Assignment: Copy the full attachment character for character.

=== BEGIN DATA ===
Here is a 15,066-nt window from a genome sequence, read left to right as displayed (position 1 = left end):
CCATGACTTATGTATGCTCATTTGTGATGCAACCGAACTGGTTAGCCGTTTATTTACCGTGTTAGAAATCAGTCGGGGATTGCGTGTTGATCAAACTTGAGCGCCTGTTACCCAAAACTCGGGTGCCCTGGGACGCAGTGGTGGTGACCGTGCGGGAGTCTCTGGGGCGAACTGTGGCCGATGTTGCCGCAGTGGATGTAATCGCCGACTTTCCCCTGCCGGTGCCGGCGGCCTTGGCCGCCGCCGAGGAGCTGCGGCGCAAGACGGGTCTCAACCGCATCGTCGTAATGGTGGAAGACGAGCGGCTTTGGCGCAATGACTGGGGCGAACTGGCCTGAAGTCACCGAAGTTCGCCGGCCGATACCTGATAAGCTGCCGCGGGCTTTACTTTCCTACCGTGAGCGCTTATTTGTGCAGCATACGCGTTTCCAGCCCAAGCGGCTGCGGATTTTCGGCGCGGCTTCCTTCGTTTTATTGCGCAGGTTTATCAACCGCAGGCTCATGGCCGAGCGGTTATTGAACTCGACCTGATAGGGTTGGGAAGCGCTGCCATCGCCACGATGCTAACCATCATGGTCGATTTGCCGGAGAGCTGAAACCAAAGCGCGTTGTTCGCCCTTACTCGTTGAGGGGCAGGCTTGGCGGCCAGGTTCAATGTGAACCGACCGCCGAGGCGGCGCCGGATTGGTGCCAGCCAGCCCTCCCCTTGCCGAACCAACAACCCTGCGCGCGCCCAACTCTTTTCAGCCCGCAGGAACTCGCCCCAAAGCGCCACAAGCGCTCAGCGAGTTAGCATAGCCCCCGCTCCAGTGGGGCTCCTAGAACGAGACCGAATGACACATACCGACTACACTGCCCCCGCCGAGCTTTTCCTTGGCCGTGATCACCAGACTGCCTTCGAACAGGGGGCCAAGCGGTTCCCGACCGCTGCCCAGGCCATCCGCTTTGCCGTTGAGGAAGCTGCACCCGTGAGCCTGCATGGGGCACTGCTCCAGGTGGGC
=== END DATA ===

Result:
Here is a 15,066-nt window from a genome sequence, read left to right as displayed (position 1 = left end):
CCATGACTTATGTATGCTCATTTGTGATGCAACCGAACTGGTTAGCCGTTTATTTACCGTGTTAGAAATCAGTCGGGGATTGCGTGTTGATCAAACTTGAGCGCCTGTTACCCAAAACTCGGGTGCCCTGGGACGCAGTGGTGGTGACCGTGCGGGAGTCTCTGGGGCGAACTGTGGCCGATGTTGCCGCAGTGGATGTAATCGCCGACTTTCCCCTGCCGGTGCCGGCGGCCTTGGCCGCCGCCGAGGAGCTGCGGCGCAAGACGGGTCTCAACCGCATCGTCGTAATGGTGGAAGACGAGCGGCTTTGGCGCAATGACTGGGGCGAACTGGCCTGAAGTCACCGAAGTTCGCCGGCCGATACCTGATAAGCTGCCGCGGGCTTTACTTTCCTACCGTGAGCGCTTATTTGTGCAGCATACGCGTTTCCAGCCCAAGCGGCTGCGGATTTTCGGCGCGGCTTCCTTCGTTTTATTGCGCAGGTTTATCAACCGCAGGCTCATGGCCGAGCGGTTATTGAACTCGACCTGATAGGGTTGGGAAGCGCTGCCATCGCCACGATGCTAACCATCATGGTCGATTTGCCGGAGAGCTGAAACCAAAGCGCGTTGTTCGCCCTTACTCGTTGAGGGGCAGGCTTGGCGGCCAGGTTCAATGTGAACCGACCGCCGAGGCGGCGCCGGATTGGTGCCAGCCAGCCCTCCCCTTGCCGAACCAACAACCCTGCGCGCGCCCAACTCTTTTCAGCCCGCAGGAACTCGCCCCAAAGCGCCACAAGCGCTCAGCGAGTTAGCATAGCCCCCGCTCCAGTGGGGCTCCTAGAACGAGACCGAATGACACATACCGACTACACTGCCCCCGCCGAGCTTTTCCTTGGCCGTGATCACCAGACTGCCTTCGAACAGGGGGCCAAGCGGTTCCCGACCGCTGCCCAGGCCATCCGCTTTGCCGTTGAGGAAGCTGCACCCGTGAGCCTGCATGGGGCACTGCTCCAGGTGGGC